Last night, I slept a cold, black sleep–that hard, dreamless sleep that comes with an exhausted mind and body. When I woke, I was surprised to find that my kids (who’ve been melting down left and right these past few weeks) seemed to have morphed back into their regular old calm and happy selves. I didn’t know what had changed, but I could feel it.
When I talked to Ken a few hours later, his dad had slipped into a coma. At least he was no longer suffering, fighting so much pain, morphine and cancer. He died a few hours later.
Since this is Ken’s story to tell, I’ll let him decide how much of it he’d like to share. But as his partner and wife, I’d like to take a moment to honor his father–a man whose life benefited so many others.
In the past, I’ve written about war and how much I hate it. What I probably haven’t written about are the myriad ways WWII has impacted both my family and Ken’s. Here’s an example.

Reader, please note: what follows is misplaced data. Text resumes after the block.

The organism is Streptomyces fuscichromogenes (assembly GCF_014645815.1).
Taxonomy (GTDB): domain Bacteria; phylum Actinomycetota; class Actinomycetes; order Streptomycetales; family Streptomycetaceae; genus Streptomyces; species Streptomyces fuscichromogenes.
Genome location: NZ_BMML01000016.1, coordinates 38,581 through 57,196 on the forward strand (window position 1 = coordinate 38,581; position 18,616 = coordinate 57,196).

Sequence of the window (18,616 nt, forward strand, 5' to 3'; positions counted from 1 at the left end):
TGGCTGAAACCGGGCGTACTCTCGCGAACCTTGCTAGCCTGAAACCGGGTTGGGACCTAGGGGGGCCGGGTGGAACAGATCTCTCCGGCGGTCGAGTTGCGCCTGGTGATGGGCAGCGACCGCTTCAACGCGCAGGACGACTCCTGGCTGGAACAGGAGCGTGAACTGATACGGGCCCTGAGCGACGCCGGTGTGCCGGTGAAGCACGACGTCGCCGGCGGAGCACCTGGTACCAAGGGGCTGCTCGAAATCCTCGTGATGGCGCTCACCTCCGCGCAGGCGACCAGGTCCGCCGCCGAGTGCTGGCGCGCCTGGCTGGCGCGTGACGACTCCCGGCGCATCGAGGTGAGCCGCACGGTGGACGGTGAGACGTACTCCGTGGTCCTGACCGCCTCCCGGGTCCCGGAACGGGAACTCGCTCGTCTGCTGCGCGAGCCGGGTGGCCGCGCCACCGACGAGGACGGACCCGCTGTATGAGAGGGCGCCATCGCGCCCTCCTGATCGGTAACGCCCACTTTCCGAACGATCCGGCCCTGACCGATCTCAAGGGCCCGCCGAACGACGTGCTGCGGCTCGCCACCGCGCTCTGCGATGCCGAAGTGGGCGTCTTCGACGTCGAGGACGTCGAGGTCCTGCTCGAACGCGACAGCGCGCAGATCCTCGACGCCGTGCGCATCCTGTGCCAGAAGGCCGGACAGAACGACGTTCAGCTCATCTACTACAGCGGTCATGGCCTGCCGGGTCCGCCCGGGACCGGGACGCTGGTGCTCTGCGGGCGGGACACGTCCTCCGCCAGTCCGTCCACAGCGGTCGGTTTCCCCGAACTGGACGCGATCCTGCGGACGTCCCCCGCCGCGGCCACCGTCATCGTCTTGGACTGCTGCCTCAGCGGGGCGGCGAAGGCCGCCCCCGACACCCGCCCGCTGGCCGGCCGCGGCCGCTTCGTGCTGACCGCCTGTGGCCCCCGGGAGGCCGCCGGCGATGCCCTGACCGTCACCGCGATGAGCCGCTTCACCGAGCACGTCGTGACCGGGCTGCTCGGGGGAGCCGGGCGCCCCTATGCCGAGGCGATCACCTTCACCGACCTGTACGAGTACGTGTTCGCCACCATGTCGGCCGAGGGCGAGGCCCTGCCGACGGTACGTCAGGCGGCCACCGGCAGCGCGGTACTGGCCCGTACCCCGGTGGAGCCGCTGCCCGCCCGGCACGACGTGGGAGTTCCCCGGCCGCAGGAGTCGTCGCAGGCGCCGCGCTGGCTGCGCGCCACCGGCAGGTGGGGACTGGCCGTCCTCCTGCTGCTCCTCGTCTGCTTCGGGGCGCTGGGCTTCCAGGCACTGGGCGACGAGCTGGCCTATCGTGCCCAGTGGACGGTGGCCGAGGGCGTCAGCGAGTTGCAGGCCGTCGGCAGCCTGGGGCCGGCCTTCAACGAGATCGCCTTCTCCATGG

Before WWII broke out, Ken’s dad (who was 12 years old at the time) was sent to Japan to visit relatives. While he was there, war broke out. For eight long years, he was unable to return to his family.
As you might guess, his experience of war was upfront and brutal. When he finally returned to the U.S., he decided to become a doctor. Why? After seeing so much death, he wanted to be a part of life. He became an Ob/gyn who married, had three children and settled in San Jose, CA, delivering god-knows-how-many babies.
If that’s not a powerful affirmation of life, I don’t know what is.
In the Serbian tradition, we raise a glass of rakija (plum brandy) when someone has passed. Before we drink, we tip the shot glass so that some of the brandy falls on the ground, and the dead may drink first.
Today, I raise my glass for Ken’s dad. May he (and his family) drink first.